The 2018 extraction of the 2017 harvest has started. In the last week outside temperatures have gone down into the 25-30 degrees below centigrade range. This is an unusual spike downwards for this time of year and it makes our job easier and harder.
Easier in that concentrations will remain high for longer when extracting. Harder because it’s cold and the cold further underlines the stickiness and the hard work involved. Each tank is tapped and tapped again for the naturally sweet apple juice and the temperatures makes for numb fingers.
2018 is also unusual because for the first year in our short history I’m not the guy with the main responsibility for getting this crucial part of the process done, Dave is.
David Biun came to us from the US (together with his wife Tegan) in September 2017 to assume the full time responsibility as cidery manager and cider maker and he’s now in charge of every step in the production process.
I keep fretting about whether my less than hands on involvement will be good or bad for the cider that comes out the other end. In my mind, the blood sweat and tears I and others have invested since the start is also an important part of the soul of the cider.
However, I know this to be superstition. A personal myth if you will. And my bad conscience is probably more down to my ego than real concern. Micro management is good when implemented at the right steps, to the right details. Me worrying, obsessing about potential problems though is likely not very constructive.
Sure, I’m out here checking on the work, keeping Dave company and discussing the over arching goals, but frankly, for the actual work right now he doesn’t need me here. And that probably plays into it as well. The feeling of not being as needed, not being as crucial (as I’ve previously have seen myself) takes some getting used to. Again, a fair bit of ego.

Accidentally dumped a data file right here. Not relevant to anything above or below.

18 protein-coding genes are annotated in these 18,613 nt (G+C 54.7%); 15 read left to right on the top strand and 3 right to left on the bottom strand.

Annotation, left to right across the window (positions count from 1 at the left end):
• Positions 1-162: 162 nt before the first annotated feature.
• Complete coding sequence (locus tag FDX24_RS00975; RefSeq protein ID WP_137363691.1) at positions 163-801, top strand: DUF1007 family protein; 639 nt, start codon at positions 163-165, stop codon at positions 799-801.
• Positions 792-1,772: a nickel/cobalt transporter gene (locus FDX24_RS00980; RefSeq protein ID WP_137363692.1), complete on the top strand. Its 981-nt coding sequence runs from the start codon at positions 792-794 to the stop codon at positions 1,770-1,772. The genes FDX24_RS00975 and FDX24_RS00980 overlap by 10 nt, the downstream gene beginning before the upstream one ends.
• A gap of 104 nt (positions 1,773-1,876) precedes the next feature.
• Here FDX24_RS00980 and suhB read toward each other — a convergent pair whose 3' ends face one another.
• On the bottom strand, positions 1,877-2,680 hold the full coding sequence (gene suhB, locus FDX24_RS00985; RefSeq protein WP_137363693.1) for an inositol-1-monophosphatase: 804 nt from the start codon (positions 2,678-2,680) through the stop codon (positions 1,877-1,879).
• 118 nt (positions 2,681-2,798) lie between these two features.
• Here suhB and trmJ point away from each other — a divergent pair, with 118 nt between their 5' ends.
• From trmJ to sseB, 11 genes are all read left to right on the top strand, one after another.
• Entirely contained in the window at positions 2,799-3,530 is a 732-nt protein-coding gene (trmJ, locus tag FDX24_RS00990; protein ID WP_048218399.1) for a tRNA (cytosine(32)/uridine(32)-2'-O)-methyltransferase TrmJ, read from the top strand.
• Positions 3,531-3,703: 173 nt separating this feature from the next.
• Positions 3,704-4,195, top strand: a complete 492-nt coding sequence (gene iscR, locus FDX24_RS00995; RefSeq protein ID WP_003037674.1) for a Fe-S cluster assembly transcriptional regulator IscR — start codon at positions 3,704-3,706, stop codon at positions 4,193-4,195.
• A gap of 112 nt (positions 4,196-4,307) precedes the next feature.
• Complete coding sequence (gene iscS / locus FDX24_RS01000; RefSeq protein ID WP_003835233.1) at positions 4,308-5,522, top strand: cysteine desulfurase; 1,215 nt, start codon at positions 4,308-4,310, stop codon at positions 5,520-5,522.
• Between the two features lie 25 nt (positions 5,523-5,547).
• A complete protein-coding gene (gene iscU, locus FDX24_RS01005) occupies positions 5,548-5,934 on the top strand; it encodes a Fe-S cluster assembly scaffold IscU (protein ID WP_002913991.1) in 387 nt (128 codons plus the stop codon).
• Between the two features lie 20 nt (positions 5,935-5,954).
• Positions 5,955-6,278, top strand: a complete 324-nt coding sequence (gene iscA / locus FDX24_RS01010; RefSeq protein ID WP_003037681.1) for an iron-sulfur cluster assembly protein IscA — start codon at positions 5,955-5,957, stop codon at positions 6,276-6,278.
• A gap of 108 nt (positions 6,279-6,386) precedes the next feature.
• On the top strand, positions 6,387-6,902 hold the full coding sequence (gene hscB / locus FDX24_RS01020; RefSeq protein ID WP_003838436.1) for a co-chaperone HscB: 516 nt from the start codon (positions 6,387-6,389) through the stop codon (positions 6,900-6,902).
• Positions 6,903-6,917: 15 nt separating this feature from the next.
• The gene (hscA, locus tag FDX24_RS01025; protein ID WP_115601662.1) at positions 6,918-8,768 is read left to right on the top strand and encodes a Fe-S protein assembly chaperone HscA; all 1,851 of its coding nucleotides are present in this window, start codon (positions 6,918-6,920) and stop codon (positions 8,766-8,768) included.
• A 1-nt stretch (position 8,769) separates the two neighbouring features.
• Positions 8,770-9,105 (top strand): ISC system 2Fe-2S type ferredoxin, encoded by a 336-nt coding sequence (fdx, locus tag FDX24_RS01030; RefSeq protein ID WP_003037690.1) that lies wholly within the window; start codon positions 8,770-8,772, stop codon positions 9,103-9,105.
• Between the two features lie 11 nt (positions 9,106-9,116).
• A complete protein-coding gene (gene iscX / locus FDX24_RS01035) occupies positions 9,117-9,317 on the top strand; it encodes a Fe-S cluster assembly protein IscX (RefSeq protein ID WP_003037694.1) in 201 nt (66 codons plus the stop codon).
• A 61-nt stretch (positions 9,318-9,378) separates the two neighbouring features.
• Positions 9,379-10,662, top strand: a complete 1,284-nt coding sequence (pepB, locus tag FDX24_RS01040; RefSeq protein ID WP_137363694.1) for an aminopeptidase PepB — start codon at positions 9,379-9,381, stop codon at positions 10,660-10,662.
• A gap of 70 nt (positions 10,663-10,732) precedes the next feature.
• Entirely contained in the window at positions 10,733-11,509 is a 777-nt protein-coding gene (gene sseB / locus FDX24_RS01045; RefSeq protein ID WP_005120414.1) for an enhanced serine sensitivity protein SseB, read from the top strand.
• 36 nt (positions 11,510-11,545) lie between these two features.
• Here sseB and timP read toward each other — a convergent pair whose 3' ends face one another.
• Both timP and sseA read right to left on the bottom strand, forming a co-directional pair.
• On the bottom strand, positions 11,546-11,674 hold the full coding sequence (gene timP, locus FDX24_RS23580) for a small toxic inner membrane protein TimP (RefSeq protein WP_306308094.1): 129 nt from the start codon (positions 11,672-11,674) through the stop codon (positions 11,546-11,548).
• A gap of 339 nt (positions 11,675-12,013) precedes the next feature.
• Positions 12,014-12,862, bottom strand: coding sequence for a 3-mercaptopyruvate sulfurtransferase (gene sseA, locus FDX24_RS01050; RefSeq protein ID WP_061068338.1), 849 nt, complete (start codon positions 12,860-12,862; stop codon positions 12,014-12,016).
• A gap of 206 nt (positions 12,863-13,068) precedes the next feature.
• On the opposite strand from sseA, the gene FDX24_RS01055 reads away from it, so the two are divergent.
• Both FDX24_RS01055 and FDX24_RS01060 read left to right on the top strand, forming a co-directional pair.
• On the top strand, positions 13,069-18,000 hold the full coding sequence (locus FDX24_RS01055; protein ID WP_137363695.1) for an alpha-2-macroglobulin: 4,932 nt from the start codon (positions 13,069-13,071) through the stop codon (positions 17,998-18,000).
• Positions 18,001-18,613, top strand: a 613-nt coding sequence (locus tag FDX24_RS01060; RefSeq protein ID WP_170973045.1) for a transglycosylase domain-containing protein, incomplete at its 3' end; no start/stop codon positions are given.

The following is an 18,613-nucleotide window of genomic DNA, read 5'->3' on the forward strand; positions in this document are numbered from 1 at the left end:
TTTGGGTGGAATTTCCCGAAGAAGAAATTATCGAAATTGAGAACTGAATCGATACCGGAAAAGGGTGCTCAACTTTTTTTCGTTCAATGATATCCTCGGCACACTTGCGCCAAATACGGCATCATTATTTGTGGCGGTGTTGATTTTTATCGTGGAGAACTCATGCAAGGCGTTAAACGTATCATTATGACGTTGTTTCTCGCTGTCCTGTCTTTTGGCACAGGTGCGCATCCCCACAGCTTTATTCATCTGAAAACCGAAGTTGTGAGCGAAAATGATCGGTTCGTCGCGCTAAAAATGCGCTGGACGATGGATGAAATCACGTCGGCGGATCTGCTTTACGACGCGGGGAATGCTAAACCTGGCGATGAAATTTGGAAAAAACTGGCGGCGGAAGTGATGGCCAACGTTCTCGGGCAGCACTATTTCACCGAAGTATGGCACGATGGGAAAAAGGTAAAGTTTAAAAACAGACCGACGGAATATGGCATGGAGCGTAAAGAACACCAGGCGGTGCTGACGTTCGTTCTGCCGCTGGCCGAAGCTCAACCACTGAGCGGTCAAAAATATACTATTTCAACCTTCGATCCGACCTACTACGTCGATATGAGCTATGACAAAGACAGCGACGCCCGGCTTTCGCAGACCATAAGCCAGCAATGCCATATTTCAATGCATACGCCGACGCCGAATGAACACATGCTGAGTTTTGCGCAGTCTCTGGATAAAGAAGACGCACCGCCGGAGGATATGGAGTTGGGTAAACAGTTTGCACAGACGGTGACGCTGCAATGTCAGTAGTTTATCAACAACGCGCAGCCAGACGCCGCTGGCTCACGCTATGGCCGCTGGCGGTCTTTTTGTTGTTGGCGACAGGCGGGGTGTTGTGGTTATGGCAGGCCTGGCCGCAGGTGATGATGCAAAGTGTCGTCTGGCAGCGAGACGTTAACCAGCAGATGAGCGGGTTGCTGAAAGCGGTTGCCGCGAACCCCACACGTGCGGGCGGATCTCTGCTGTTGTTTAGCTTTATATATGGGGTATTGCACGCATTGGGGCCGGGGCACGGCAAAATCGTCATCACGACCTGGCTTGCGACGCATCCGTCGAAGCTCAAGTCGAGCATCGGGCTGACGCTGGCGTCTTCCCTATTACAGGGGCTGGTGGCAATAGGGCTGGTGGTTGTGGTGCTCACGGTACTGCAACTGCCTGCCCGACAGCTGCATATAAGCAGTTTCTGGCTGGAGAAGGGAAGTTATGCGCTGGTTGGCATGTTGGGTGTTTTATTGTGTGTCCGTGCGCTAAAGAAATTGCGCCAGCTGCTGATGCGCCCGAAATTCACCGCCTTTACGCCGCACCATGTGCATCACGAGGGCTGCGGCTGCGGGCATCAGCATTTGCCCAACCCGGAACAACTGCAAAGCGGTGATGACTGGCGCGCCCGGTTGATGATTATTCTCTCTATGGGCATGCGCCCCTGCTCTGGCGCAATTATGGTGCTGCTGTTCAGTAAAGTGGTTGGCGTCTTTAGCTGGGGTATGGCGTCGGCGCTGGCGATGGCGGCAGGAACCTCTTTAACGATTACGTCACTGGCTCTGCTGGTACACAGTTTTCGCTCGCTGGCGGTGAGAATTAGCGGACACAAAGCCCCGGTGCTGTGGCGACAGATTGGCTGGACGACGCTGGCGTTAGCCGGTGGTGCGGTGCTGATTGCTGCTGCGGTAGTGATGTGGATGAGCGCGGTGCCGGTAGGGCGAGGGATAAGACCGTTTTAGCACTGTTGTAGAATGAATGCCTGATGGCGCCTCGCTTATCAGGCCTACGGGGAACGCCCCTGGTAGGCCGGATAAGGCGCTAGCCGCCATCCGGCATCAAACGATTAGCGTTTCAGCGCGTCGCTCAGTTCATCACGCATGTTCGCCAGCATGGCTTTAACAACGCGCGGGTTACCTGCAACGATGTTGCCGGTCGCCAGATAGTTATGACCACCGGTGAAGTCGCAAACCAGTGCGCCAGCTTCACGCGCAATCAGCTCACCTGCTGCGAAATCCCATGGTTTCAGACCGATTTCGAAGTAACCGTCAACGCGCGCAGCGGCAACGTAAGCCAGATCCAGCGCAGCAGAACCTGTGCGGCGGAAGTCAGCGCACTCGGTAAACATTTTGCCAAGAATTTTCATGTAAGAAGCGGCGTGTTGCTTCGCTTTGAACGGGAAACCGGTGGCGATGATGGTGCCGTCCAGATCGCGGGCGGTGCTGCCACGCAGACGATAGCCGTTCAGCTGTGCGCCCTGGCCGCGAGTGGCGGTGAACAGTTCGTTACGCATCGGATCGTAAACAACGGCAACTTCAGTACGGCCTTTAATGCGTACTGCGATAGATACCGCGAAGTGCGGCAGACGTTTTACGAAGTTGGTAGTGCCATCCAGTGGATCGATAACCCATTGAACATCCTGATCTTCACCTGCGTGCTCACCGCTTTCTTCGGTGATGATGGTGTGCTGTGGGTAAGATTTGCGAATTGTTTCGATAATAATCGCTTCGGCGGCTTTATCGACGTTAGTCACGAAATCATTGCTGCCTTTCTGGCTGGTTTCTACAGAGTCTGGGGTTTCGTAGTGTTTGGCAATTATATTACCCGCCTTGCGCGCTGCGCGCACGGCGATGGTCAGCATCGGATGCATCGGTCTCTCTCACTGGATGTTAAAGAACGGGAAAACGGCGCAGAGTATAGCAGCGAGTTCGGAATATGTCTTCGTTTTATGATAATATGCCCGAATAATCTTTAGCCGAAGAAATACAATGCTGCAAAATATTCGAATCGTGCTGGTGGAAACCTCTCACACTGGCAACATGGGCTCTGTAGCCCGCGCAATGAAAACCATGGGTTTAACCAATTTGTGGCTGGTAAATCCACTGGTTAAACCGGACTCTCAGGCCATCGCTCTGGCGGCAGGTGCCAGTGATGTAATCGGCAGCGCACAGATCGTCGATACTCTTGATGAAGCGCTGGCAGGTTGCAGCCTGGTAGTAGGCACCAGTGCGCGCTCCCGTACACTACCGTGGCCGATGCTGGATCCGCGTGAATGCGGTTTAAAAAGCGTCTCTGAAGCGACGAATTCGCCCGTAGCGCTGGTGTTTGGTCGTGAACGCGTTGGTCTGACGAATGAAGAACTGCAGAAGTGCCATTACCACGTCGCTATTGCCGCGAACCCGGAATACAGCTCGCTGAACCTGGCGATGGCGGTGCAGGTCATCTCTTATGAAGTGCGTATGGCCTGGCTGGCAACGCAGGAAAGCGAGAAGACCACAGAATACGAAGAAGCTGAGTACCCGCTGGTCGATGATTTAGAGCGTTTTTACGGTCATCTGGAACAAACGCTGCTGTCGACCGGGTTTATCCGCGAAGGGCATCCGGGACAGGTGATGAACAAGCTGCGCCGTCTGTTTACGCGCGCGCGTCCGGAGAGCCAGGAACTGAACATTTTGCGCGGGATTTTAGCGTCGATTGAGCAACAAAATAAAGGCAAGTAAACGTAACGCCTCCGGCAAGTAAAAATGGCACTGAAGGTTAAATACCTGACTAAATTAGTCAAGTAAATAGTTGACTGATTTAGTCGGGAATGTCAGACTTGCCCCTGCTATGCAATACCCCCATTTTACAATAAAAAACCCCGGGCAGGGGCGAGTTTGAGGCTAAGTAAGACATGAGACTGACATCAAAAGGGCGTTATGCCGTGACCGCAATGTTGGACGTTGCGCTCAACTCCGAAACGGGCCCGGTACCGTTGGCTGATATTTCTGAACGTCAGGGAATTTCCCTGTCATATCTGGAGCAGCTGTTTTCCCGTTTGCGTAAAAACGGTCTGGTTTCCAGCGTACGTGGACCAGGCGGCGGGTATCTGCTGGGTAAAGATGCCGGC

No, David working together with Markus, our consulting wine maker, will make the odds that we’ll produce an outstanding vintage much better simply because they both know the job much better than I can ever hope to.
Their combined experience and knowledge of the hands on cellar work and the processes that make a great wine or cider is something I, having learned the basics later in life, can never hope to achieve. I’m proud of having learned, but for the cider to reach new levels of balance, clarity and quality, I need to leave it to the professionals.
In 2016 and 2017 we worked with only three apple varieties, closely linked to Swedish history, and the 2016 turned out fine. Austere with high acidity in relation to residual sugar which presents a drier ice cider than previous years.
This year we decided to add back a few apples back into the mix like Cox Orange and Mutsu to give the ice cider some of the body and texture of those varieties.
2017 was the worst year in five decades for apple growing in Sweden, one of the main problems being a very cold and unpredictable spring with heavy frost and hail in the southern parts of the country. We were worried that the weird weather and strange season with a severely diminished harvest would show in the quality of the apples, the levels of sugar, the all round taste.
But no. From the juice coming out of the press in December now being concentrated you couldn’t tell. The acidity is high but so is the sugar and the balance is fresh and full with strong nose and body.
This year we’re also doubling up on production and when we say that to people their first question is whether that will adversely effect the quality of the cider. We see it the other way around. Producing higher volumes won’t make us more industrial in relation to our craft. It’s still all hands and fairly primitive machines and looking at what we’re producing in total this year and comparing it to even small boutique wineries and cideries in the world our volumes are still tiny.
Rather increasing volumes will improve quality. We get more fermentations to learn from and more material to choose from when blending the final cider. The 2017 vintage will likely up the ante for us, enabling us to pick only the best cider for our ice cider as well as increasing the body and quality of the Pernilla Perle.
And so, the start of the extraction heralds positive anticipation and a more focused view on how to achieve the best possible ice cider, each member of our team being able to concentrate on what he or she does best. And the cold weather also brings its upsides. The high pressure that allows for the cold also means clear skies and sunny days. The start of 2018 is looking good.
/Andreas Sundgren Graniti, Brännland Cider